A Newborn Genetic Screening Study Reaches New Milestone

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A research study named Early Check has screened 1,000 newborns after birth in an effort to help identify rare conditions early, provide treatment, give parents educational information, and connect families with specialists throughout the state of North Carolina.

Cynthia Powell, MD, professor of pediatrics and genetics and the project’s lead investigator at UNC.

CHAPEL HILL, N.C. – Early Check, a groundbreaking research study that provides free health tests to newborns up to four weeks old in North Carolina, today announced that it has screened 1,000 newborns in the state under its genome sequencing study.

The study, launched in September of 2023, screens newborns for hundreds of childhood-onset genetic conditions, many of which are not identified through state newborn screening, and assesses a newborn’s genetic risk of developing type 1 diabetes in their lifetime.

Early Check, led by the University of North Carolina at Chapel Hill and Research Triangle Institute (RTI International) offers additional newborn screening shortly after birth, under a research protocol, that supplements the standard newborn screening conducted in North Carolina. The additional screening is free and offered to newborns who are enrolled in the study by their parents when they are four weeks old or younger.

“There are many serious and treatable conditions that traditional newborn screening cannot identify,” said Cynthia Powell, MD, professor of pediatrics and genetics at the UNC School of Medicine and the project’s lead investigator at UNC. “Genomic sequencing allows us to identify infants with genetic changes that indicate a high likelihood of having one of these conditions.”

The study is also offering screening for conditions with no currently available treatments but for which there are promising clinical trials. This part of the study is being led by Elizabeth Jalazo, MD, assistant professor of pediatrics in UNC’s Division of Genetics and Metabolism.

Jennifer Law, MD, MSCR, pediatric endocrinologist and medical director of the Turner Syndrome Clinic at the UNC Children’s Research Institute

To date, the study has identified 23 newborns at risk for rare genetic conditions. The newborns’ parents, following study protocol, have access to educational information and genetic counseling. Clinicians at the UNC School of Medicine also refer newborns to specialists across the state and contribute to the development of treatment plans as needed.

“Diagnosing a child in the early stages of type 1 diabetes, before symptoms appear, will allow children the option to receive groundbreaking treatments that delay the need for insulin treatment,” said Jennifer Law, MD, MSCR, a pediatric endocrinologist and medical director of the Turner Syndrome Clinic at the UNC Children’s Research Institute. “Early diagnosis is also imperative to reduce complications that arise from delayed diagnosis.”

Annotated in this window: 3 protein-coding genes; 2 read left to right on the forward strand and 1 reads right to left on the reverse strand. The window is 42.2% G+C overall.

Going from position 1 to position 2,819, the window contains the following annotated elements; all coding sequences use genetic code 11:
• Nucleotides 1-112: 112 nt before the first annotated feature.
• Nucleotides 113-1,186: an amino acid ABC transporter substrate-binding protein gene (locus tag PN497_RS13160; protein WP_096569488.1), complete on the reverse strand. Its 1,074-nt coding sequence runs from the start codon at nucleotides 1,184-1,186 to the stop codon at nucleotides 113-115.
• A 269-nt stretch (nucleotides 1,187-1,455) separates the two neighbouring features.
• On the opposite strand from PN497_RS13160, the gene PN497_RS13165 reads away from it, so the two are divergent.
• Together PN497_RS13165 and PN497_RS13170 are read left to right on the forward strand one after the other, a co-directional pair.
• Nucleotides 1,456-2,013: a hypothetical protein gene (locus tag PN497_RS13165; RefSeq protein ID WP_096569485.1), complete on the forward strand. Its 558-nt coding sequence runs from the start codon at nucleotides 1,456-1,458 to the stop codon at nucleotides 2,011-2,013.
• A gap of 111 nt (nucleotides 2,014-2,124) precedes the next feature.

The most common finding has been G6PD deficiency, a genetic condition that is highly prevalent in North Carolina. G6PD affects an estimated 1 in 10 Black males. While G6PD does not always cause symptoms, some people with the condition, when exposed to certain chemicals, medications and foods, can experience serious symptoms and are advised to avoid triggering substances.

The study has also detected two babies at risk for hearing loss and one at risk for a renal condition called Alport syndrome, among other findings. Early treatment of Alport syndrome can help preserve kidney function.

However, not all conditions screened through Early Check can be prevented or cured and severity cannot always be determined via screening. For those conditions that have limited treatment options, education and early intervention may help prevent the worst outcomes in children.

The Leona M. and Harry B. Helmsley Charitable Trust, JDRF International, and Travere Therapeutics provided core funding for the expansion of the study, with additional support from Orchard Therapeutics and previous support in the planning of the expansion from Janssen Research & Development, LLC. GeneDx has been conducting the genomic screening and analysis using Illumina’s whole genome sequencing technology.

Learn more about Early Check and how to participate here.

About RTI International

RTI International is an independent, nonprofit research institute dedicated to improving the human condition. Clients rely on us to answer questions that demand an objective and multidisciplinary approach — one that integrates expertise across the social and laboratory sciences, engineering and international development. We believe in the promise of science, and we are inspired every day to deliver on that promise for the good of people, communities and businesses around the world. For more information, visit www.rti.org.

Media contact: Kendall Daniels, Communications Specialist, UNC Health | UNC School of Medicine

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